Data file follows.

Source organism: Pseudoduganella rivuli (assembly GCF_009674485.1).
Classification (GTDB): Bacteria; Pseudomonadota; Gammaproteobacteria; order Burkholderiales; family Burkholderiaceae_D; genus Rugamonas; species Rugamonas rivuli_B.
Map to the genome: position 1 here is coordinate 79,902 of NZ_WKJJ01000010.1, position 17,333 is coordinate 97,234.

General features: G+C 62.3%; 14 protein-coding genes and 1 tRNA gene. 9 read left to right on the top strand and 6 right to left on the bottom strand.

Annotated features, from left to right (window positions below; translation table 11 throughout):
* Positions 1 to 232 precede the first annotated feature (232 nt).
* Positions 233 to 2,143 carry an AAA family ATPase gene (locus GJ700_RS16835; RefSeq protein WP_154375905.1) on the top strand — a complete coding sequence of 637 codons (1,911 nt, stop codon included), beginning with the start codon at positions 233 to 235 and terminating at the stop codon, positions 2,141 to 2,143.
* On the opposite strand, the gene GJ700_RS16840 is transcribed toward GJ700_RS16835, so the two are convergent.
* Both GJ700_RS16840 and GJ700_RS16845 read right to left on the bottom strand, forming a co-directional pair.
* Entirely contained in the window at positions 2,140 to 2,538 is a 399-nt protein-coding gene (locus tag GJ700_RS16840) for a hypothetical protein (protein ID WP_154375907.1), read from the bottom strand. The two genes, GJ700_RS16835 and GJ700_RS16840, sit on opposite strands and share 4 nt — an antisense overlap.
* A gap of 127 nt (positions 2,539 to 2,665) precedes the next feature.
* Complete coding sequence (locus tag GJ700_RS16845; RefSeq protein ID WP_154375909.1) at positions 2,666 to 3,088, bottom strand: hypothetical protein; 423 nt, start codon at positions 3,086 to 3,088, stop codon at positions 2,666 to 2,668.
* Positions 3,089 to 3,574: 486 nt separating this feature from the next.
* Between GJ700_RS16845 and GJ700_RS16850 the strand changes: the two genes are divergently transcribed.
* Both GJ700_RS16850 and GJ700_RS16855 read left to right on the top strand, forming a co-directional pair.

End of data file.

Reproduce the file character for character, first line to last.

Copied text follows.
Source organism: Pseudoduganella rivuli (assembly GCF_009674485.1).
Classification (GTDB): Bacteria; Pseudomonadota; Gammaproteobacteria; order Burkholderiales; family Burkholderiaceae_D; genus Rugamonas; species Rugamonas rivuli_B.
Map to the genome: position 1 here is coordinate 79,902 of NZ_WKJJ01000010.1, position 17,333 is coordinate 97,234.

General features: G+C 62.3%; 14 protein-coding genes and 1 tRNA gene. 9 read left to right on the top strand and 6 right to left on the bottom strand.

Annotated features, from left to right (window positions below; translation table 11 throughout):
* Positions 1 to 232 precede the first annotated feature (232 nt).
* Positions 233 to 2,143 carry an AAA family ATPase gene (locus GJ700_RS16835; RefSeq protein WP_154375905.1) on the top strand — a complete coding sequence of 637 codons (1,911 nt, stop codon included), beginning with the start codon at positions 233 to 235 and terminating at the stop codon, positions 2,141 to 2,143.
* On the opposite strand, the gene GJ700_RS16840 is transcribed toward GJ700_RS16835, so the two are convergent.
* Both GJ700_RS16840 and GJ700_RS16845 read right to left on the bottom strand, forming a co-directional pair.
* Entirely contained in the window at positions 2,140 to 2,538 is a 399-nt protein-coding gene (locus tag GJ700_RS16840) for a hypothetical protein (protein ID WP_154375907.1), read from the bottom strand. The two genes, GJ700_RS16835 and GJ700_RS16840, sit on opposite strands and share 4 nt — an antisense overlap.
* A gap of 127 nt (positions 2,539 to 2,665) precedes the next feature.
* Complete coding sequence (locus tag GJ700_RS16845; RefSeq protein ID WP_154375909.1) at positions 2,666 to 3,088, bottom strand: hypothetical protein; 423 nt, start codon at positions 3,086 to 3,088, stop codon at positions 2,666 to 2,668.
* Positions 3,089 to 3,574: 486 nt separating this feature from the next.
* Between GJ700_RS16845 and GJ700_RS16850 the strand changes: the two genes are divergently transcribed.
* Both GJ700_RS16850 and GJ700_RS16855 read left to right on the top strand, forming a co-directional pair.